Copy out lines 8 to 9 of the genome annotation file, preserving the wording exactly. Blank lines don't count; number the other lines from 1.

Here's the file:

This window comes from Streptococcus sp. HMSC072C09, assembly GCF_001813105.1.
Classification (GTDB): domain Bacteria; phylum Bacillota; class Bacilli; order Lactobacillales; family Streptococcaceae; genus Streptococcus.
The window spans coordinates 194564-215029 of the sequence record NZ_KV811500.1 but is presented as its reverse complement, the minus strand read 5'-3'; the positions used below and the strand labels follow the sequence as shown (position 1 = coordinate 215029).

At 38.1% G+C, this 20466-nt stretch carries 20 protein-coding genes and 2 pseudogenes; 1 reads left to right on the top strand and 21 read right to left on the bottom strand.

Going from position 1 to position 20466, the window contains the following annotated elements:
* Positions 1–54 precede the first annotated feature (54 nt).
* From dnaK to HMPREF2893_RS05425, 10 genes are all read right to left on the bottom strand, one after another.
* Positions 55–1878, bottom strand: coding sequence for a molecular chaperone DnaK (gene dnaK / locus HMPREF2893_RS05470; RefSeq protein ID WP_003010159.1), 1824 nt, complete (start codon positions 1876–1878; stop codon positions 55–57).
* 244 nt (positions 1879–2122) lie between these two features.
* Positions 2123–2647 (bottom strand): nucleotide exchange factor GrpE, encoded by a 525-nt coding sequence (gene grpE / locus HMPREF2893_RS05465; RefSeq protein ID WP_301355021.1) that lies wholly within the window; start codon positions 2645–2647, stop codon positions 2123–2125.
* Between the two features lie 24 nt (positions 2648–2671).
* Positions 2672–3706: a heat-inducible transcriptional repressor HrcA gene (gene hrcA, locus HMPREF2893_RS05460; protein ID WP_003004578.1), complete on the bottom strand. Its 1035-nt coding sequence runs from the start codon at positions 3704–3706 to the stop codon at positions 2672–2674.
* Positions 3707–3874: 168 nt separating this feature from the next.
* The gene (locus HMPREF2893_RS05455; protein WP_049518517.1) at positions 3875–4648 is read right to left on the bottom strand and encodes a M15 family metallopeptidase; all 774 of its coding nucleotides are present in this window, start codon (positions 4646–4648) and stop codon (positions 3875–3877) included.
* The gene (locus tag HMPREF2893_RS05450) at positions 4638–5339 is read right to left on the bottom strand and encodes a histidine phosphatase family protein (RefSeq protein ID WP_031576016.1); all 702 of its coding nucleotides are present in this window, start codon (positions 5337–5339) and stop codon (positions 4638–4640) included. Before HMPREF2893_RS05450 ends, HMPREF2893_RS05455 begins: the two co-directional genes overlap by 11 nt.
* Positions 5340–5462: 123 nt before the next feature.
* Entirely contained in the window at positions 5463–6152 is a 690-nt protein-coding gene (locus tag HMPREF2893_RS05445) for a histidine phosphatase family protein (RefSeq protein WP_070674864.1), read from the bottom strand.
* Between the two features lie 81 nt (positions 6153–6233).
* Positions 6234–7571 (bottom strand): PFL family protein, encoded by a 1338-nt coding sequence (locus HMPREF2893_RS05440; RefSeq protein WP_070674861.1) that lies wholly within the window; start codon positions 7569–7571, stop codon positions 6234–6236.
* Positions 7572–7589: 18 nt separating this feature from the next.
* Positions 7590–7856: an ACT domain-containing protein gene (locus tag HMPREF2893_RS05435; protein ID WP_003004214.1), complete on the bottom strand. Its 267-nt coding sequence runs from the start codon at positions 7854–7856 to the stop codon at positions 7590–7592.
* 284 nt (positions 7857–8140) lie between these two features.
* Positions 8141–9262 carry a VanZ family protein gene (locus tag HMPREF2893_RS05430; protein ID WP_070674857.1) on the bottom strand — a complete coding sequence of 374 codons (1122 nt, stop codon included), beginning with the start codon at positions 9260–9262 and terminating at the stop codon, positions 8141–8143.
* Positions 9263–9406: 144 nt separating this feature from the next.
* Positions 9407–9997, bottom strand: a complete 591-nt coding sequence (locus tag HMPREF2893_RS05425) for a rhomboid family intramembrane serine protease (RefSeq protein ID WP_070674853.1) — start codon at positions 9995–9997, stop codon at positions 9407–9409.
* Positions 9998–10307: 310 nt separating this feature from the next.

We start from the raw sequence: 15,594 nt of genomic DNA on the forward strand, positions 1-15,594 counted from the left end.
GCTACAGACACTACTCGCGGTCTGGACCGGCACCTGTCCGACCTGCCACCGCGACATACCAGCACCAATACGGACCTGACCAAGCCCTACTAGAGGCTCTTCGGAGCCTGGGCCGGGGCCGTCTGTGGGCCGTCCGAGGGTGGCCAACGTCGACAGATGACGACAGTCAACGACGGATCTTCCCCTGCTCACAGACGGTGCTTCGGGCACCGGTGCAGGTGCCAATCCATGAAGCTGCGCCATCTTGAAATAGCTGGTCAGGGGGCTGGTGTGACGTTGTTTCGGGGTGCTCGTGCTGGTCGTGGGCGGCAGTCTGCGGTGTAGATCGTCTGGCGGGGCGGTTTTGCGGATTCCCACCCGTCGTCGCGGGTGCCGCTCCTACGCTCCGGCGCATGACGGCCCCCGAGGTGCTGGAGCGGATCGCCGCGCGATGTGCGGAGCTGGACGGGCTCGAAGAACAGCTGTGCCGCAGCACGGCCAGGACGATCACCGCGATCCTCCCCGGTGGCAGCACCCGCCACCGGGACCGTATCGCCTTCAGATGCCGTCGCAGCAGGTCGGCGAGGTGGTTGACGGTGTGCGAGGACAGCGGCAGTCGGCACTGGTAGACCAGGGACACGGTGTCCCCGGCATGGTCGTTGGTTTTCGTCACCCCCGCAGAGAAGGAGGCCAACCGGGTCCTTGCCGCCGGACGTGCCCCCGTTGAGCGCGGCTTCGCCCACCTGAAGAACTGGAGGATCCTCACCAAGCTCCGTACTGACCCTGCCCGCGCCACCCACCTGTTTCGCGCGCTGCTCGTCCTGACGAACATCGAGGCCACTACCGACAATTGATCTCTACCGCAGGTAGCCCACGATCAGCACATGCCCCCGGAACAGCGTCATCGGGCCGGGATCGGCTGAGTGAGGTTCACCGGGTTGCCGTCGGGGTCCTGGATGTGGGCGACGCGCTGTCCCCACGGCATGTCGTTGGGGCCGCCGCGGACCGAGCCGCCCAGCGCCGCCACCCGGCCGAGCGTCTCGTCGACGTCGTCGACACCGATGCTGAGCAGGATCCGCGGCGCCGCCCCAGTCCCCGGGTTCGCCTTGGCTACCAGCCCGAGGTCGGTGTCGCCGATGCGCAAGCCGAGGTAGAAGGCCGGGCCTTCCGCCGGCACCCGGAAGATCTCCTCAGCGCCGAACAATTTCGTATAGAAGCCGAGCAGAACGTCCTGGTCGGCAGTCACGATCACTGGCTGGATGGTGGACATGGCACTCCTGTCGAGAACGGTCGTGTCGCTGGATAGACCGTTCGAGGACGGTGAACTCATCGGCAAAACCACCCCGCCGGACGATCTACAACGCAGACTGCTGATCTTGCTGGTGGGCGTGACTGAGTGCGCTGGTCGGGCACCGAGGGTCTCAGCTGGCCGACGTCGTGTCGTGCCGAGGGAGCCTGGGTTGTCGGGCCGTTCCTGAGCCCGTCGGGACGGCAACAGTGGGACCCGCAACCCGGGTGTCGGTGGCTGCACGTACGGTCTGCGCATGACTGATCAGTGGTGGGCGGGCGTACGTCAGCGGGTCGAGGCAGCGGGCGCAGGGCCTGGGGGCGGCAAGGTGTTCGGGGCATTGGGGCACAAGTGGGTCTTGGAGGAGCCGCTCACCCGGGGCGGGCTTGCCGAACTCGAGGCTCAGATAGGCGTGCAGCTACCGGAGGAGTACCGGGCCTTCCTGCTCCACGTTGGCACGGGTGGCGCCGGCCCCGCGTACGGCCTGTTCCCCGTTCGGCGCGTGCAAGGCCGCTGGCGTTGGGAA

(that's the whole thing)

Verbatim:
* Positions 55–1878, bottom strand: coding sequence for a molecular chaperone DnaK (gene dnaK / locus HMPREF2893_RS05470; RefSeq protein ID WP_003010159.1), 1824 nt, complete (start codon positions 1876–1878; stop codon positions 55–57).
* 244 nt (positions 1879–2122) lie between these two features.